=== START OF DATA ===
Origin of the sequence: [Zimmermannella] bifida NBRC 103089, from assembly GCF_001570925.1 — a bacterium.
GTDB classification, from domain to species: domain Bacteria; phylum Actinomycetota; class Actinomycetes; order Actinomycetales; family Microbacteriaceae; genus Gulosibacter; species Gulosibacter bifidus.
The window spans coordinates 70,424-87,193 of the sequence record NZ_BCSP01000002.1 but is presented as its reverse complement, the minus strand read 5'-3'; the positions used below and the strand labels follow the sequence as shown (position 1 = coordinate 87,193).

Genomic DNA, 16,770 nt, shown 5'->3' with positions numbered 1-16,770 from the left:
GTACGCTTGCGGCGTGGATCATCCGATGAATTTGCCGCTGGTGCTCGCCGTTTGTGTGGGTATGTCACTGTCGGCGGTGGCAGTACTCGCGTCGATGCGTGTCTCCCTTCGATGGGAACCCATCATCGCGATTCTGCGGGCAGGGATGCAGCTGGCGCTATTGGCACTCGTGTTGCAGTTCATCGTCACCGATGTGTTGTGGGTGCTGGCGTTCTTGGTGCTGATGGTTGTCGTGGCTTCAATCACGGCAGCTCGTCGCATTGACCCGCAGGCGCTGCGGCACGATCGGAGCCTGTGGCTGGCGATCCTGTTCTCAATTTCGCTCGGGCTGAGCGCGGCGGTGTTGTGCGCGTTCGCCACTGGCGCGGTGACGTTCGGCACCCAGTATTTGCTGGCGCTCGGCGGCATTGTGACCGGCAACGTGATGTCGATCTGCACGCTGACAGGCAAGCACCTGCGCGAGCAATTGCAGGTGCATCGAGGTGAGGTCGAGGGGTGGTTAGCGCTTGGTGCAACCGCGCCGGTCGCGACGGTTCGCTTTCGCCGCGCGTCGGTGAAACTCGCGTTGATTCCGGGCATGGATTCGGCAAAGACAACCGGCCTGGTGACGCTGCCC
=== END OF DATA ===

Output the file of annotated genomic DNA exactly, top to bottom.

Origin of the sequence: [Zimmermannella] bifida NBRC 103089, from assembly GCF_001570925.1 — a bacterium.
GTDB classification, from domain to species: domain Bacteria; phylum Actinomycetota; class Actinomycetes; order Actinomycetales; family Microbacteriaceae; genus Gulosibacter; species Gulosibacter bifidus.
The window spans coordinates 70,424-87,193 of the sequence record NZ_BCSP01000002.1 but is presented as its reverse complement, the minus strand read 5'-3'; the positions used below and the strand labels follow the sequence as shown (position 1 = coordinate 87,193).

Genomic DNA, 16,770 nt, shown 5'->3' with positions numbered 1-16,770 from the left:
GTACGCTTGCGGCGTGGATCATCCGATGAATTTGCCGCTGGTGCTCGCCGTTTGTGTGGGTATGTCACTGTCGGCGGTGGCAGTACTCGCGTCGATGCGTGTCTCCCTTCGATGGGAACCCATCATCGCGATTCTGCGGGCAGGGATGCAGCTGGCGCTATTGGCACTCGTGTTGCAGTTCATCGTCACCGATGTGTTGTGGGTGCTGGCGTTCTTGGTGCTGATGGTTGTCGTGGCTTCAATCACGGCAGCTCGTCGCATTGACCCGCAGGCGCTGCGGCACGATCGGAGCCTGTGGCTGGCGATCCTGTTCTCAATTTCGCTCGGGCTGAGCGCGGCGGTGTTGTGCGCGTTCGCCACTGGCGCGGTGACGTTCGGCACCCAGTATTTGCTGGCGCTCGGCGGCATTGTGACCGGCAACGTGATGTCGATCTGCACGCTGACAGGCAAGCACCTGCGCGAGCAATTGCAGGTGCATCGAGGTGAGGTCGAGGGGTGGTTAGCGCTTGGTGCAACCGCGCCGGTCGCGACGGTTCGCTTTCGCCGCGCGTCGGTGAAACTCGCGTTGATTCCGGGCATGGATTCGGCAAAGACAACCGGCCTGGTGACGCTGCCC